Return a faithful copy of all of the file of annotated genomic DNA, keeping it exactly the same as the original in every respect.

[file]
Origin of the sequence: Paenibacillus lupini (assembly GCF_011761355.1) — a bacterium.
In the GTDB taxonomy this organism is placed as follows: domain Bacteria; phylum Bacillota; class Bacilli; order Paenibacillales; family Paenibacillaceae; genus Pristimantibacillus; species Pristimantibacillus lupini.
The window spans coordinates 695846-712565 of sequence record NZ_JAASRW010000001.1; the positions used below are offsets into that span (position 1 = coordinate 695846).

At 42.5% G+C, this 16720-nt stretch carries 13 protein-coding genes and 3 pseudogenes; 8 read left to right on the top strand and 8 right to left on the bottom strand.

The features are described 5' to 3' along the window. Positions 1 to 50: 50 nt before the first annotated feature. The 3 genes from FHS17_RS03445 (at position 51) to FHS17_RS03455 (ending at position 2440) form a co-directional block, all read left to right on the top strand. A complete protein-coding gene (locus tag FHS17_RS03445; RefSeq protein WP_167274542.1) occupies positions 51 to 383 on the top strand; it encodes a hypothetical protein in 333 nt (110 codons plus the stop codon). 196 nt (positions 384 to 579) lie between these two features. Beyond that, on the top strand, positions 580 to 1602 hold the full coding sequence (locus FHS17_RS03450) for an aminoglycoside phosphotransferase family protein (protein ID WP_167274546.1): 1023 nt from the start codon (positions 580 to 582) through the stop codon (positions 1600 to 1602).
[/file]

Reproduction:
Origin of the sequence: Paenibacillus lupini (assembly GCF_011761355.1) — a bacterium.
In the GTDB taxonomy this organism is placed as follows: domain Bacteria; phylum Bacillota; class Bacilli; order Paenibacillales; family Paenibacillaceae; genus Pristimantibacillus; species Pristimantibacillus lupini.
The window spans coordinates 695846-712565 of sequence record NZ_JAASRW010000001.1; the positions used below are offsets into that span (position 1 = coordinate 695846).

At 42.5% G+C, this 16720-nt stretch carries 13 protein-coding genes and 3 pseudogenes; 8 read left to right on the top strand and 8 right to left on the bottom strand.

The features are described 5' to 3' along the window. Positions 1 to 50: 50 nt before the first annotated feature. The 3 genes from FHS17_RS03445 (at position 51) to FHS17_RS03455 (ending at position 2440) form a co-directional block, all read left to right on the top strand. A complete protein-coding gene (locus tag FHS17_RS03445; RefSeq protein WP_167274542.1) occupies positions 51 to 383 on the top strand; it encodes a hypothetical protein in 333 nt (110 codons plus the stop codon). 196 nt (positions 384 to 579) lie between these two features. Beyond that, on the top strand, positions 580 to 1602 hold the full coding sequence (locus FHS17_RS03450) for an aminoglycoside phosphotransferase family protein (protein ID WP_167274546.1): 1023 nt from the start codon (positions 580 to 582) through the stop codon (positions 1600 to 1602).